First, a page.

Donald Trump is facing backlash for downplaying the seriousness of the coronavirus. While many Americans trust their local pan-handler over the president, in this case, Trump might be right.
None of us know the potential fallout of the coronavirus, but data shows us that even when infection occurs, the odds of it becoming life-threatening are relatively low.
To be clear, Trump made some questionable claims, saying things like:
We could be just one or two people over the next short period of time.
He also said the virus is “very much under control.”
While his own scientists have refuted many of his claims, Trump might be right to downplay the virus in general. People across the world have worked themselves into a frenzy, but the actual threat to their lives might be exaggerated.
The New York Times published an article today detailing the realities of coronavirus infection. The article states:
The vast majority of those infected so far have only mild symptoms and make full recoveries.
They quoted Dr. Jin Dongyan, a virology expert at the University of Hong Kong, saying:
Many people are now panicking, and some actually are exaggerating the risks.
According to a study by the Chinese Center for Disease Control and Prevention, only 2.3% of the 44,672 coronavirus cases reported in China as of February 11 have been fatal.
The study continues:
Among the 1,023 deaths, a majority have been ≥60 years of age and/or have had pre-existing, comorbid conditions such as hypertension, cardiovascular disease, and diabetes.
As of Thursday, 41% of confirmed coronavirus patients in China have already been released from the hospital, according to the Chinese Health Commission.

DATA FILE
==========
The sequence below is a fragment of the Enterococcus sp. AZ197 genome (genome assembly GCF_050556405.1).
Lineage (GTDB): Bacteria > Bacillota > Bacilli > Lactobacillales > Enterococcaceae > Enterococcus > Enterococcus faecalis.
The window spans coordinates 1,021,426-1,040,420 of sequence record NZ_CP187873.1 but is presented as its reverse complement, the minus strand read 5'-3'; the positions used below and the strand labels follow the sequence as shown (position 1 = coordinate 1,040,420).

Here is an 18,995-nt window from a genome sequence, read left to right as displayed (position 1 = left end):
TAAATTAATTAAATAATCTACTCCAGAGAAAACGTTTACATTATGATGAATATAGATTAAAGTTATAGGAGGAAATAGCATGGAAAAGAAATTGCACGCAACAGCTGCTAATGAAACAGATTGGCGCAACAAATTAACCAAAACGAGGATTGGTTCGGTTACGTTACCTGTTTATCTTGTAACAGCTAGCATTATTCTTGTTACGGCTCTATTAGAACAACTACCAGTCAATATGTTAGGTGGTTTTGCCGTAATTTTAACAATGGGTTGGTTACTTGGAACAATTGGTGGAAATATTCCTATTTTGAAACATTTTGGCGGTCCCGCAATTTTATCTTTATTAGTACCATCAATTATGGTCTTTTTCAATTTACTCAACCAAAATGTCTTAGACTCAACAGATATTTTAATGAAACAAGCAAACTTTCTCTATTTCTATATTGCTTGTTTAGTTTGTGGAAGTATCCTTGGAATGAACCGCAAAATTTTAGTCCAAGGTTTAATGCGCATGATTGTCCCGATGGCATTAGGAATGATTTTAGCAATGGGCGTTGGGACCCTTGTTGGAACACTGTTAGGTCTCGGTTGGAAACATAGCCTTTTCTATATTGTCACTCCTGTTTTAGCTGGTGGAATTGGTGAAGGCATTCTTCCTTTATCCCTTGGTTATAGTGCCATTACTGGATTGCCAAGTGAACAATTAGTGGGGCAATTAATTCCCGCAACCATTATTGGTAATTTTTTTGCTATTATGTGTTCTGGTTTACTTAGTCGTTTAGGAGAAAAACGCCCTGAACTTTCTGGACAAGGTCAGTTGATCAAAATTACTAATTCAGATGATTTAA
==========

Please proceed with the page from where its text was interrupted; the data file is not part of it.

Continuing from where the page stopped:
Obviously, this doesn’t mean you should book a plane ticket to Wuhan and start licking random handrails, but it’s not the worst idea to keep your fear in check.
Panicking will only raise stress levels in your body. I have no medical expertise whatsoever, but it’s common knowledge that stress weakens the immune system.
In an article published by Psychology Today, Andrew Goliszek Ph.D. writes:
Ongoing stress makes us susceptible to illness and disease because the brain sends defense signals to the endocrine system, which then releases an array of hormones that not only gets us ready for emergency situations but severely depresses our immunity at the same time.
I imagine that a robust immune system is one of your best defenses against the coronavirus. Trump may or may not know what he’s talking about regarding this outbreak, but at the very least, I think he’s right to try to calm our fears.
You should take whatever precautions you deem necessary. But the best thing people in lightly affected countries like the U.S. can do at this point might just be to relax.
Disclaimer: The opinions expressed in this article do not necessarily reflect the views of CCN.com.
Last modified: June 24, 2020 1:04 AM UTC